Reverse Engineering Mac Malware 5 - Process and Network Analysis
Read previous part: Reverse Engineering Mac Malware 4 - File Analysis
Sarah Edwards now makes an emphasis on such fundamentals of scrutinizing Mac malware as process analysis and network analysis, with tools and examples included.
Process analysis - you got a couple of Dtrace scripts, some fs_usage again, and some more data on applications.
So, we want to snoop new processes, we want to see what’s being executed, what’s spawning new processes. Newproc.d shows us if it’s a process with the parent processes, timestamp, whether it’s a 32-bit or 64-bit executable, it has command line arguments and things like that. A couple of examples here I’ll point out. One of the lines at the top is when I double-clicked the Notes application; it had a bunch of different things executing with it: framework stuff, XPC stuff – it’s all services. I did a ‘man’, ‘ifconfig’. It’s quick and easy. And I did an ‘open -a TextWrangler’, I opened the TextWrangler from the command line. So, interesting information there.
Then, with new processes we use ‘execsnoop’. This is one of my favorites. It does the relative time, it does the current time, UID, PID, parent ID, and arguments. Pretty darn concise, too, which is why I like it. You easily see on the command line what’s getting run at that time. It is not too verbose.
Again, fs_usage, the ‘-f exec’ filter – a lot of the same information: timestamp, new process, new path.
It confers ‘posix_spawn’, that’s across one process; ‘execve’ is a new process. You see ‘bin’, ‘sh’, ‘man’, ‘tbl’, ‘groff’ – these are all command line tools that we might be interested in. Malware might be using some different ones; that’s basically the Domino Man page lookup.
Real-time process analysis. This is basically a Terminal version, Mac version of Process Explorer. It’s equipped with a few more functionalities and coloring.
The screenshot sucks, I know. But you can’t make Terminal stuff look good, it’s just impossible. We have a bunch of different columns here. It’s interactive, so you can click down, press Enter and more information will pop up about that process; this is shown in the lower screenshot. I can see it’s 64-bit, I can see the size of virtual memory it’s using, what other processes are executing underneath it, things like that.
Then, of course, we have the Activity Monitor. This is, obviously, native. Whenever a process is taking up a lot of RAM on your computer and you are wondering why it’s so hot and the fan is running so hard, this is what you are going to open up and kill the process. It’s very much like the Task Manager on Windows, pretty much the same thing.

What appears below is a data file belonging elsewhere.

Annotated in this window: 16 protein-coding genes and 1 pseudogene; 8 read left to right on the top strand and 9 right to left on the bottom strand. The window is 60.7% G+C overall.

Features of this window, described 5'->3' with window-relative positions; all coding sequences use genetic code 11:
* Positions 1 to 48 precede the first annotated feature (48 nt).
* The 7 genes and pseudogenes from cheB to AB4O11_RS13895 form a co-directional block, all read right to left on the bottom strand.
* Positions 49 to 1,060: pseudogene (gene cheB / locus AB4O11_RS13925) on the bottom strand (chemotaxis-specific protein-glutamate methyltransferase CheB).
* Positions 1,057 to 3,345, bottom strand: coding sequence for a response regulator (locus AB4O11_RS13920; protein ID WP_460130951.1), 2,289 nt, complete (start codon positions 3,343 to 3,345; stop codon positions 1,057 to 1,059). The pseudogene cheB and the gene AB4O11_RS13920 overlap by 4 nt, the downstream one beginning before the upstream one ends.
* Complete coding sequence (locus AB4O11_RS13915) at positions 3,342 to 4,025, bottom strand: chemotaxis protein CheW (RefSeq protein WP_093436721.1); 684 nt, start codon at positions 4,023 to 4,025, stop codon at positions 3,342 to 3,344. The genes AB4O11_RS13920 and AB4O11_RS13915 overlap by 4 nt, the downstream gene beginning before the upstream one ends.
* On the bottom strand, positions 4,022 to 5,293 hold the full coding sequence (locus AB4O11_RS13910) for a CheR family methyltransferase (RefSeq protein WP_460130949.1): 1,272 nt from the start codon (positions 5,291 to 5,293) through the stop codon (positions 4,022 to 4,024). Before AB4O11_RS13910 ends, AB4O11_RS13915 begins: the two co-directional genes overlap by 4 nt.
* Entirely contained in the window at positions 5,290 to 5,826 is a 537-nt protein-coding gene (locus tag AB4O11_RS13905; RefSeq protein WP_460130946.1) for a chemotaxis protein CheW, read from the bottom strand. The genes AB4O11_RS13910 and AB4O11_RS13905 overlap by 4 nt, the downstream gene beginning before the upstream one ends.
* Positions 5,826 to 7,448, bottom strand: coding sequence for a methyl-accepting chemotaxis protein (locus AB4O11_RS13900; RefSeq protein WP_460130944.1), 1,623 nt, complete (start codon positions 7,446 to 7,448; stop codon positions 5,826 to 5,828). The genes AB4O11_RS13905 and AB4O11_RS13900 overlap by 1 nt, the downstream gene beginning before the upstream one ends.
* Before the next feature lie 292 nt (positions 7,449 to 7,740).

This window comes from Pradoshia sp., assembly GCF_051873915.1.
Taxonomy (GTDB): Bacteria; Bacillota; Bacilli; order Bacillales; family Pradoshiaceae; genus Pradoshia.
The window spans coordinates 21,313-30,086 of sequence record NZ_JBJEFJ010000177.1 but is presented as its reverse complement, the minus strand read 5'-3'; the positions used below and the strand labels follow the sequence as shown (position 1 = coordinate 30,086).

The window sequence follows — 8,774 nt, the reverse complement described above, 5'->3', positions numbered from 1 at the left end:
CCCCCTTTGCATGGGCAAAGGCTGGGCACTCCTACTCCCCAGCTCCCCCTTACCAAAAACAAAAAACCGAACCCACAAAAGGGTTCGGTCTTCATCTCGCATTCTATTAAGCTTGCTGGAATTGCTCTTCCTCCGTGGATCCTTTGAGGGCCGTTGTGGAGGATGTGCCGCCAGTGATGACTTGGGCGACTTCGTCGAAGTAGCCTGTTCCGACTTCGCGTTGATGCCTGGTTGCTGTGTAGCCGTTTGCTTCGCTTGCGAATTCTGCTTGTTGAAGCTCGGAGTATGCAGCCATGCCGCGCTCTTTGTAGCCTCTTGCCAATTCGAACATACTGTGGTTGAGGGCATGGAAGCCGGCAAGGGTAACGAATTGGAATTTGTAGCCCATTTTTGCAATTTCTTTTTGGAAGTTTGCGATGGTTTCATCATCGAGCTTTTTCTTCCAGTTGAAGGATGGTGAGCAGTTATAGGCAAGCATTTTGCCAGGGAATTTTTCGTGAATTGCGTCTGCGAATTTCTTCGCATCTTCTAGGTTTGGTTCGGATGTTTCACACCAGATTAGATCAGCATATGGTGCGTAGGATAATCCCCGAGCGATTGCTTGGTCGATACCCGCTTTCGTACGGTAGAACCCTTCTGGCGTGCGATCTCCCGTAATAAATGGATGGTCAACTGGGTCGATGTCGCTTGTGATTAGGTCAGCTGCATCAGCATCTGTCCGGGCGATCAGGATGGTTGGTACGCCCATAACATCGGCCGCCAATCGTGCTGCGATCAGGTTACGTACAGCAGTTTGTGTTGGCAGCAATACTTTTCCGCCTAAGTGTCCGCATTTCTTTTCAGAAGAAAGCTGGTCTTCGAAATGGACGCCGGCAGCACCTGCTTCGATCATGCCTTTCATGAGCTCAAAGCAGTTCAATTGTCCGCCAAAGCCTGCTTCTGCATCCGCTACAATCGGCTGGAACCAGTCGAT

So, network analysis. Wireshark is always popular in the Windows world. There’s also the CocoaPacketAnalyzer, let’s get into it.
So, CocoaPacketAnalyzer is a Mac-only tool. It’s very similar to Wireshark. It’s kind of interesting because it caches packets, so it’s not completely live, which bugs the hell out of me. But it is really nice. When it comes down to it, it’s pretty damn slick.
Let’s move on to Wireshark, the all time favorite. I had a hell of a time when I was running this software in VMs. I usually have a clean VM and dirty VM while doing analysis. Wireshark will not frickin’ install on 10.7 or 10.8 systems in a VM. It shows up blank, and I’m like: “Are you kidding me? What am I doing wrong?” I know some VMs can be a little bit buggy, especially when it comes to video stuff. When you have to open up Safari or open up iWork stuff, you will have a full page of text that will show up blank. So it has some issues, be aware of that. Wireshark does work in a 10.9 VM. So FYI: it’s not you, it’s that.
So, command line version – we got two options. We got good ol’ tcpdump, getting a couple of options here: one with content and one without content. I like to see the content of the packets when it’s rolling through, see if it’s peeking into certain things – I want to see that live, so I personally like the option with content.
You can also do network analysis with Activity Monitor. You can see which applications are using more network throughput.
And one more, this is like a TCP view type of thing, it’s called ‘lsock’. It was written by the guy who did the new OS X Internals book. Look it up, it’s a great book; I highly recommend it. I read it at night.
And with that being said, thanks for your attention!